F. Leonard, S. Majid, K. Sivakumar, B. Toone. The Maudsley Hospital, London

Aims: The aim is to show how a service innovation in the form of an outreach clinic in Maidstone can increase access to specialist expertise and to examine the referral pattern to the clinic over the 4 years that it has been operating. The increased local awareness in Neuropsychiatry is reflected in the changed pattern of referral to the Maudsley Neuropsychiatry service from the Maidstone area compared with surrounding areas.

Methods: The Neuropsychiatry Outreach Clinic in Maidstone, West Kent is an example of collaboration between secondary and tertiary services and is in keeping with the “hub and spoke” model of care. We review referrals to the clinic over the 4 years of the clinic's existence between June 1996 and June 2000. We compare the referral pattern prior to June 1996 with the last 4 years from the West Kent Health Authority and adjacent Health Authorities.

Results: There were a total of 49 new referrals to the Outreach clinic in Maidstone between June 1996 and June 2000. Only 12% of the referrals were for conditions of a purely psychological nature such as non epileptic seizures or abnormal illness behaviour and all referrals were from psychiatrists.61% of referrals were for investigation of an organic cause of psychiatric illness.

The last four years have seen a large increase in the number of referrals from West Kent (87 to 225) unlike East Surrey (22 to 42 ) and East Sussex ( 28 to 24)

Conclusions: Psychiatrists tend to refer patients with an organic problem and are possibly not aware of the full range of services that Neuropsychiatry can offer. The large increase in the number of referrals from West Kent in the last 4 years has coincided with the outreach clinic's existence. 19% of the 225 referrals from West Kent were first assessed in the Outreach clinic (the remaining 81% being seen in the [|]Maudsley Hospital or Kings College Hospital, London). This implies that the outreach clinic has not only provided a means of referral to Neuropsychiatry but has also served to raise general awareness of the speciality as a resource for West Kent patients.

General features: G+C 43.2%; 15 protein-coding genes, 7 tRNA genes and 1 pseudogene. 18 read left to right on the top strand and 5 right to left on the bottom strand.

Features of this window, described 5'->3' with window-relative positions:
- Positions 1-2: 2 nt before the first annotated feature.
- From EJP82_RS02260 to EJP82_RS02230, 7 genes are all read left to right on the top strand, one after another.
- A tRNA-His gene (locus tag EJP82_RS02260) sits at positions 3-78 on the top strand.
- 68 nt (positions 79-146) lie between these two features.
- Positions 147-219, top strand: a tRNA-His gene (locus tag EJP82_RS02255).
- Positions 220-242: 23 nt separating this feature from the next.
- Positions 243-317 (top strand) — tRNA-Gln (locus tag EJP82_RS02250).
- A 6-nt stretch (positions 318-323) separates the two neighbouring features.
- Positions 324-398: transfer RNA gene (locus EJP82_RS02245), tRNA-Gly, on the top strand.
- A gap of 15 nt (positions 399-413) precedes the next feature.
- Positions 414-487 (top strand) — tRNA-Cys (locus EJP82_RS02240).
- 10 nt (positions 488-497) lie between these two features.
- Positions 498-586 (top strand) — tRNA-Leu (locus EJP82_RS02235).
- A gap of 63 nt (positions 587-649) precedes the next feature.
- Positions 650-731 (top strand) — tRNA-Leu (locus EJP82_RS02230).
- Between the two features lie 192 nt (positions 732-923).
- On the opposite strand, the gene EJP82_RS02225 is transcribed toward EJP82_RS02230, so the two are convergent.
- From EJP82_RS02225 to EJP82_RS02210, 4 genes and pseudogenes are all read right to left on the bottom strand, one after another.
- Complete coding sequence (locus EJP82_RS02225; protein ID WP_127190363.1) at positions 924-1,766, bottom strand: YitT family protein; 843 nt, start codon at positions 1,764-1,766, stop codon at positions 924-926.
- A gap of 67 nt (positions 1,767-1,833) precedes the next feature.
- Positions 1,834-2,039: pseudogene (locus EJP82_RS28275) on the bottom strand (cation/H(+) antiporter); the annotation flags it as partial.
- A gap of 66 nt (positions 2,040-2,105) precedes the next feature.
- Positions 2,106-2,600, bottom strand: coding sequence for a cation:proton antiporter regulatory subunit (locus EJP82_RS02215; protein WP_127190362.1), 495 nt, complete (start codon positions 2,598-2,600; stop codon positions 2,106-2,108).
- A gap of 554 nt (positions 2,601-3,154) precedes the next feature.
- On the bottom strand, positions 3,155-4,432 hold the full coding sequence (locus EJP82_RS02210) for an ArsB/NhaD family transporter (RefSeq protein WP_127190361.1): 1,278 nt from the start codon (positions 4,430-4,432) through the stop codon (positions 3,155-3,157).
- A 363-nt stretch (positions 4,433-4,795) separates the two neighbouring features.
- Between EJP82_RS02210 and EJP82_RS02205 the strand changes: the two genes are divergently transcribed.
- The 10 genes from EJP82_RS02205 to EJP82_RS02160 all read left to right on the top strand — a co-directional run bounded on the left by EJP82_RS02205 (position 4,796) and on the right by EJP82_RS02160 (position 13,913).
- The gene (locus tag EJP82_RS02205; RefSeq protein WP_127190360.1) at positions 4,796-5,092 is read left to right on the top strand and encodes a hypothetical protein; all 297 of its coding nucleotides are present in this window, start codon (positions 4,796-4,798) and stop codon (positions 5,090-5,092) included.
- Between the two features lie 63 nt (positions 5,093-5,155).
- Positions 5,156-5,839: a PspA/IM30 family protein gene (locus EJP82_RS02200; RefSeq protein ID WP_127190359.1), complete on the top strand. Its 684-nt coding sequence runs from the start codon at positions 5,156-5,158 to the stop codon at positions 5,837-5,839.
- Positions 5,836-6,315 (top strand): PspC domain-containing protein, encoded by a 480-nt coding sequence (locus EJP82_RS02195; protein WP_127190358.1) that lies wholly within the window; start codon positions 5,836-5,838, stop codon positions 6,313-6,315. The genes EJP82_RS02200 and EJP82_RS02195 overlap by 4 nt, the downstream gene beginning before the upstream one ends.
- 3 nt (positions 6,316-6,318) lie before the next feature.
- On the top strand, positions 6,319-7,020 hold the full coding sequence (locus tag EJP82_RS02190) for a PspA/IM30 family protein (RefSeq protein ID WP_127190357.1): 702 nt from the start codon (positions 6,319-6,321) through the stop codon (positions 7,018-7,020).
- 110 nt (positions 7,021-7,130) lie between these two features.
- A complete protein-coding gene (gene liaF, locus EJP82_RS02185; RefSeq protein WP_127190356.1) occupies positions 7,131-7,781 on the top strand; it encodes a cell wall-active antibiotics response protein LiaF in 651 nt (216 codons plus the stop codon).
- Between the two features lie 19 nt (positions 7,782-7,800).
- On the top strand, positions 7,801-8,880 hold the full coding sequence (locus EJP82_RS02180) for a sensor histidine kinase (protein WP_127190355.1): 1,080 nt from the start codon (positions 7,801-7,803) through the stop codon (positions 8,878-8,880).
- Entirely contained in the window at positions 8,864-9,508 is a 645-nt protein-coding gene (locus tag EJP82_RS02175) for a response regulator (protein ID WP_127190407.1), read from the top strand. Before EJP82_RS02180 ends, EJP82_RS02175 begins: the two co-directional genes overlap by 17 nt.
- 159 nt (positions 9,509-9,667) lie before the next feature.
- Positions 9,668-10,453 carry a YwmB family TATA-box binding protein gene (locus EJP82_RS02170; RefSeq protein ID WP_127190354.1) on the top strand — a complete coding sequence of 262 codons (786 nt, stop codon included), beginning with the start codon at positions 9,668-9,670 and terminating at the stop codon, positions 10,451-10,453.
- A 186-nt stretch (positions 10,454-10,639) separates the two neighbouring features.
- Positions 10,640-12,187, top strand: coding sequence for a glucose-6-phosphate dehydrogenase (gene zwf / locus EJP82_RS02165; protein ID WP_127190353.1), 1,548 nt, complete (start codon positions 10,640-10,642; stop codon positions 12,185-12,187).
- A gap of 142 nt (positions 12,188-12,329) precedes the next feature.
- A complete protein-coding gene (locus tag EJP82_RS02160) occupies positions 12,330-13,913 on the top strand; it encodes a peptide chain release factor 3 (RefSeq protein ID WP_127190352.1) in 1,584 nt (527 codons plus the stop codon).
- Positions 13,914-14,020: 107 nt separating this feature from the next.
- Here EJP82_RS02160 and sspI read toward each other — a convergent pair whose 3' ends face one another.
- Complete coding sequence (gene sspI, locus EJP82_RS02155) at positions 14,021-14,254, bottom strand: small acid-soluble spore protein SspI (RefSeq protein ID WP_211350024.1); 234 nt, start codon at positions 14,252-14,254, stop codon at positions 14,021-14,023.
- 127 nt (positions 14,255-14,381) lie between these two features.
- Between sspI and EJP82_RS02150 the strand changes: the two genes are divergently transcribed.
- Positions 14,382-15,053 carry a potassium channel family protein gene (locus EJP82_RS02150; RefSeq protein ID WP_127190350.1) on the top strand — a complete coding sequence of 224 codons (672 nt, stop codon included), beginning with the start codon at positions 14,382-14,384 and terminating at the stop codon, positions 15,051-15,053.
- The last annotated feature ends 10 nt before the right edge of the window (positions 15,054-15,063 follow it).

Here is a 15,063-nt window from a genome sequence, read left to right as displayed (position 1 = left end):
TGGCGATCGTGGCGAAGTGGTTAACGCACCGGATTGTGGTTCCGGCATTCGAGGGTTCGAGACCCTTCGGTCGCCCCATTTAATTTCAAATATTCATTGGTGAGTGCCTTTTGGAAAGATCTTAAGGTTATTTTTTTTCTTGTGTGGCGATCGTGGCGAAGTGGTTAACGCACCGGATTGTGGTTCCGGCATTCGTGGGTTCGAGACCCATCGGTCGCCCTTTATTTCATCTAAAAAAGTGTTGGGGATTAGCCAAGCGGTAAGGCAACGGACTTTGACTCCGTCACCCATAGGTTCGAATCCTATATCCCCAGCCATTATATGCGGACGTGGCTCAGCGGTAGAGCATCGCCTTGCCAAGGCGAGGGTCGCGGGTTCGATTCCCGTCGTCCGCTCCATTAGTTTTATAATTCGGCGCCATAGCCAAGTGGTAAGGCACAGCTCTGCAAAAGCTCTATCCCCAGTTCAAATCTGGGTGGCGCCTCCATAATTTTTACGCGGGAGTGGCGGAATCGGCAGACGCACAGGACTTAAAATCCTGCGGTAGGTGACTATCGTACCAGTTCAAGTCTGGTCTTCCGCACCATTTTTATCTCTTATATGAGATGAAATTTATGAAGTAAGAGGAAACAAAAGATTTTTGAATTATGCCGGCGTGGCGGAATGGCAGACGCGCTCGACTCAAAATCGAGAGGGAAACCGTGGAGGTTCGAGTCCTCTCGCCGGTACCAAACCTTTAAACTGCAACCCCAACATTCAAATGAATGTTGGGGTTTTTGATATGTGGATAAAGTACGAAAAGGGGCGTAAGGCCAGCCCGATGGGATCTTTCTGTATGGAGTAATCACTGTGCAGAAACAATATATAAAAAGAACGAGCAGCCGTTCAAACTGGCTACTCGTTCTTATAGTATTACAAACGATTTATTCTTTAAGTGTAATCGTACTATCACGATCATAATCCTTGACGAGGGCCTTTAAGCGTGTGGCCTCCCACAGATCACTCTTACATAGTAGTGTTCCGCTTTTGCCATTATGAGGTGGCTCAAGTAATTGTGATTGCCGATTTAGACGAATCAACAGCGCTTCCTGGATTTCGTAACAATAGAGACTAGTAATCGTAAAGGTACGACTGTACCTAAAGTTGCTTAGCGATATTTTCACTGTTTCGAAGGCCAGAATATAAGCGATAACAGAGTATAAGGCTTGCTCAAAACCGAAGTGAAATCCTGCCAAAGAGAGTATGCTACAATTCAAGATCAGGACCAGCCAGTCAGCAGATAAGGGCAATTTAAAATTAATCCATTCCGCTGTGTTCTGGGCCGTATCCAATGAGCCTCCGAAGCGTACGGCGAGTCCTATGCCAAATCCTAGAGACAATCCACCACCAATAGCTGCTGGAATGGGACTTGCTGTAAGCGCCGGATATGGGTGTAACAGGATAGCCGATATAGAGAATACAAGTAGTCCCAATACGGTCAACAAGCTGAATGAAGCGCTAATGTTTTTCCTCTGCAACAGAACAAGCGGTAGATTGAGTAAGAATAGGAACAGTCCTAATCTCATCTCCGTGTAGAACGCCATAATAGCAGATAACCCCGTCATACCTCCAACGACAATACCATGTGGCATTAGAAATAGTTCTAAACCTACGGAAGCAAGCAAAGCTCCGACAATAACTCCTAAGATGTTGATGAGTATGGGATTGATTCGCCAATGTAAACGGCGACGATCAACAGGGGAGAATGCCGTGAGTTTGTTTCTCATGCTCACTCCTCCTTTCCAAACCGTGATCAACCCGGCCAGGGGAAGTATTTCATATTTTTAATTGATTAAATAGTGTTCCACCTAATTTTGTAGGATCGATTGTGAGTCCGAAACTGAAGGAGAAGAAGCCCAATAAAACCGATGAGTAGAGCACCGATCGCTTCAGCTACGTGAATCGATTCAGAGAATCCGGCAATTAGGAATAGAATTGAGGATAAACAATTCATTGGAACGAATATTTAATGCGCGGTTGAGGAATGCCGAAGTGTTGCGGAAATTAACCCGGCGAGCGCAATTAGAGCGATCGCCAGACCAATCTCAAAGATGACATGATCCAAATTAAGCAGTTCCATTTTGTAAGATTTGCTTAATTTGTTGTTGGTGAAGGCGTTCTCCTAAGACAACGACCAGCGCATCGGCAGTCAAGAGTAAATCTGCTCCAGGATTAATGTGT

It is likely that a similar collaboration between secondary and tertiary services in other areas would have the effect of increasing the use of the service in those areas also.


B.E. Leonard. National University of Ireland, Galway.

The Deconstructionist school of philosophy largely stems from the ideas of the contemporary French philosopher Jacques Derrida. In summary, the Deconstructionists argue that linguistic meaning is “constructed” through contrasts between binary opposites, such as black/white, and that the choice of one of the terms as positive depends on the negation of the opposite term.

Applying this concept to serotonin, it can be reasoned that the positive aspect lies in its role as a neurotransmitter and neuromodulator with additional properties as a local hormone in the gastrointestinal tract. Indeed, over 800 million years ago, serotonin and its primordial receptor occurred in some of the first multicellular organisms. The success of this indoleamine as a neurotransmitter has largely overshadowed its other non-neurotransmitter roles due to the very success of the psychotropic drugs which have wide applications in both psychiatry and neurology.

In keeping with the philosophy of Deconstructionism, serotonin also has a neurotrophic and immunomodulatory role which has largely been overlooked (“oppressed” in Deconstructionist jargon).Thus recent evidence suggests that serotonin acts to enhance anti-inflammatory cytokine ( mainly interleukin 4) function. As pre0inflammatory cytokines, such as interleukins 1,6 and tumour necrosis factor alpha, have been implicated as causal factors in a number of psychiatric and neurological disorders, such observations could be of potential therapeutic importance. In addition, in vitro data indicate that serotonin acts on astrocytes in culture to stimulate the synthesis of nerve growth factor, while in the rat striatum it enhances neuronal plasticity by increasing the release of a glial trophic factor thereby promoting neuronal development.

The lecture will illustrate both the “positive” and “negative” aspects of serotonin and thereby illustrate how the contemporary philosophy of Deconstructionism is alive and well and contributing to the theoretical development of neuroscience.


J.G.R. Jefferys. University of Birmingham